Pet owners can get community-level vet services

According to the American Veterinary Medical Association, veterinary care is out of reach for the pets of one of every four dog or cat owners.

 A dog named Cowboy was among pets that received an exam during a pet Wellness Clinic at Southeast Seattle Senior Center. The Seattle Humane team that conducted the clinic included  Dr. Jessica Reed (right), vice president of veterinary services.

To counter that shortcoming, Seattle Humane’s Community Medicine program provides affordable and accessible wellness care, vaccinations, and microchips. Wellness Clinic appointments are offered at the agency’s Bellevue campus and pop-up sites. Examples of the latter include Southeast Seattle Senior Center, where pets and their owners received some attention from the Community Medicine team Exams for pets can be scheduled at 425-649-7560 or

Spring ahead this Sunday

Daylight Saving Time starts at 2 a.m. on March 12. You know the drill: Set clocks ahead one hour when going to bed the night before (unless you’re a night owl and will be up when the change comes).

DST will be in effect officially until Nov. 5, when we switch back to Standard Time effective 2 a.m.

As has often been the case in recent years, there is debate again about whether to continue with the twice-yearly switches between Daylight Saving Time and Standard Time. In the U.S. Senate and House of Representatives, legislation was introduced again March 2 by Sen. Marco Rubio and Rep. Vern Buchanan, both of Florida, that would make DST permanent year-round. No more “fall back” or “spring ahead.”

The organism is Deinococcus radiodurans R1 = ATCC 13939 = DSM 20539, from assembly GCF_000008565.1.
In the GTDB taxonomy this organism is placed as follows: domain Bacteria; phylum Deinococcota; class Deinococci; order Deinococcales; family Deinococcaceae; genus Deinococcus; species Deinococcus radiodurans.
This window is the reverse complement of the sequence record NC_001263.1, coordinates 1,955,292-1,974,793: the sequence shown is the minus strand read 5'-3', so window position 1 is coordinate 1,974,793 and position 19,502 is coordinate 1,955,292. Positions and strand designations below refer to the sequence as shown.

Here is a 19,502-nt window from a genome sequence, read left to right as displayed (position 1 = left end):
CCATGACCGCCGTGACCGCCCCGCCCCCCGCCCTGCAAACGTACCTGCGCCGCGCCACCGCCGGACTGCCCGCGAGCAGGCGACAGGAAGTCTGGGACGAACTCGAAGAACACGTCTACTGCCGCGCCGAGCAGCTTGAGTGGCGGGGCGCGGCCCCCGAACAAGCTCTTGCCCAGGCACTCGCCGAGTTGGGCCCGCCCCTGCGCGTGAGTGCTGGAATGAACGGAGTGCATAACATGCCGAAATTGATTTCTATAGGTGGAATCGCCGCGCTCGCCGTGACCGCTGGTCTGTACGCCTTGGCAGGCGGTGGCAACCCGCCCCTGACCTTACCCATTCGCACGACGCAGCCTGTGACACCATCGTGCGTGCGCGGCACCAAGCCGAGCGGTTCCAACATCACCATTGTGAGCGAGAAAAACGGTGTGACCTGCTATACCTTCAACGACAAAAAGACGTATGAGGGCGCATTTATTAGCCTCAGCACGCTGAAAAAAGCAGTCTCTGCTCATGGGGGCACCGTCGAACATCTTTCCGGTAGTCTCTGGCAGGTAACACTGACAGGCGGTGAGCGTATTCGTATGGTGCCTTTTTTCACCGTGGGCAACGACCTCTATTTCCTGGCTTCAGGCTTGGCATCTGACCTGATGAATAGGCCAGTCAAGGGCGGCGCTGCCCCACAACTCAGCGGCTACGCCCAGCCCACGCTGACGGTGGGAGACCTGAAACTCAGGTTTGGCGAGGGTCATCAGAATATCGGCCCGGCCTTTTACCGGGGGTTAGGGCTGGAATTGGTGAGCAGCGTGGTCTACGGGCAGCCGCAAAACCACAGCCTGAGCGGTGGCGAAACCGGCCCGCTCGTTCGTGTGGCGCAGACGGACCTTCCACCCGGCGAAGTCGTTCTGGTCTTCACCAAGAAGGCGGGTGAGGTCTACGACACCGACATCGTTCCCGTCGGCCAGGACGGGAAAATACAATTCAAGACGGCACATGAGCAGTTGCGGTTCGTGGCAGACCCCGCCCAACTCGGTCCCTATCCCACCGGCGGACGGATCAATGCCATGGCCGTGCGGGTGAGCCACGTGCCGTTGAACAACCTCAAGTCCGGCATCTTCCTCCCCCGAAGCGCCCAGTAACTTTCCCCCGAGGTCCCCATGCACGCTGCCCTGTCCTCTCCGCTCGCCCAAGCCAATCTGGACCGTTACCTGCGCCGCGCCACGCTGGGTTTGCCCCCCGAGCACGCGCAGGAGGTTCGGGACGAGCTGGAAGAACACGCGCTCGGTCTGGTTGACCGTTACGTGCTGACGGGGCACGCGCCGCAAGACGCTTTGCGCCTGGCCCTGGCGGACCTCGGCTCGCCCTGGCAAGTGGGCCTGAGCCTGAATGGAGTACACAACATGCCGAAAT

The legislation also was before Congress in 2022 and was passed by the Senate. It didn’t reach a vote in the House, however, expiring there.

Proponents of DST-only say the longer daylight promotes safety and active lifestyles. Opponents of it claim there are financial costs and less productivity.

Currently, Arizona and Hawaii are the only states that don’t utilize DST. They go with Standard Time, as do more than half of the countries worldwide.

By Barbara Morrison

According to the Centers for Disease Control and Prevention (CDC), there are around 28,900 residential care and assisted living facilities in the U.S.. The majority of the facilities contribute greatly to the country’s social and economic fabric. However, despite the importance of these facilities in our society, they often struggle to find affordable financing to expand or improve their services.

Fortunately, the Small Business Administration (SBA) 504 loan program provides an affordable way to obtain funding for building or improving an assisted living facility. The SBA 504 program significantly reduces the amount assisted living facilities have to pay for a down payment and provides a long-term, below-market, fixed interest rate.

The loans enable a business owner to purchase, renovate, construct or refinance commercial real estate with only a 10 percent down payment. With the low down payment, businesses can retain precious working capital so that the company can continue to grow. Renovations, equipment, closing costs and soft costs can be financed as part of the total project cost, and the down payment is only 10 percent of that total.